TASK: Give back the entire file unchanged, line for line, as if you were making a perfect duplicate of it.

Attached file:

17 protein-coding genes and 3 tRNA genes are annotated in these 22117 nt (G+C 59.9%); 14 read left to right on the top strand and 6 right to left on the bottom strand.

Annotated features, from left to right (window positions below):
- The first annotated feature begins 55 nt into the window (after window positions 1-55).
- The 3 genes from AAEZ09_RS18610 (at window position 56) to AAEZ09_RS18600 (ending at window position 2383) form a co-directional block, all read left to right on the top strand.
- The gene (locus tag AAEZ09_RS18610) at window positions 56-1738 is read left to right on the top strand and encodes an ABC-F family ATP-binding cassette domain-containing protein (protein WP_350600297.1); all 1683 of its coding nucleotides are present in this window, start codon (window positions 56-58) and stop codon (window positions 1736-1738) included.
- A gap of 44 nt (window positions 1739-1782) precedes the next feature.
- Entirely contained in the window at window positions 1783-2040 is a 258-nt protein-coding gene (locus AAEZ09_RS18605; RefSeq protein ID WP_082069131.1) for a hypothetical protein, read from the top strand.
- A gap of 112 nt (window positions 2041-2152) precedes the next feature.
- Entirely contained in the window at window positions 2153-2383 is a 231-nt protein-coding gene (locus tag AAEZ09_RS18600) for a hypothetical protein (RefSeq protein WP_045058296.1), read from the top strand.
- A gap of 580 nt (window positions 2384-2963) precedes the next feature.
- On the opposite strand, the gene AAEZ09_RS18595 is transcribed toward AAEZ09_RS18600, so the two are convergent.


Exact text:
17 protein-coding genes and 3 tRNA genes are annotated in these 22117 nt (G+C 59.9%); 14 read left to right on the top strand and 6 right to left on the bottom strand.

Annotated features, from left to right (window positions below):
- The first annotated feature begins 55 nt into the window (after window positions 1-55).
- The 3 genes from AAEZ09_RS18610 (at window position 56) to AAEZ09_RS18600 (ending at window position 2383) form a co-directional block, all read left to right on the top strand.
- The gene (locus tag AAEZ09_RS18610) at window positions 56-1738 is read left to right on the top strand and encodes an ABC-F family ATP-binding cassette domain-containing protein (protein WP_350600297.1); all 1683 of its coding nucleotides are present in this window, start codon (window positions 56-58) and stop codon (window positions 1736-1738) included.
- A gap of 44 nt (window positions 1739-1782) precedes the next feature.
- Entirely contained in the window at window positions 1783-2040 is a 258-nt protein-coding gene (locus AAEZ09_RS18605; RefSeq protein ID WP_082069131.1) for a hypothetical protein, read from the top strand.
- A gap of 112 nt (window positions 2041-2152) precedes the next feature.
- Entirely contained in the window at window positions 2153-2383 is a 231-nt protein-coding gene (locus tag AAEZ09_RS18600) for a hypothetical protein (RefSeq protein WP_045058296.1), read from the top strand.
- A gap of 580 nt (window positions 2384-2963) precedes the next feature.
- On the opposite strand, the gene AAEZ09_RS18595 is transcribed toward AAEZ09_RS18600, so the two are convergent.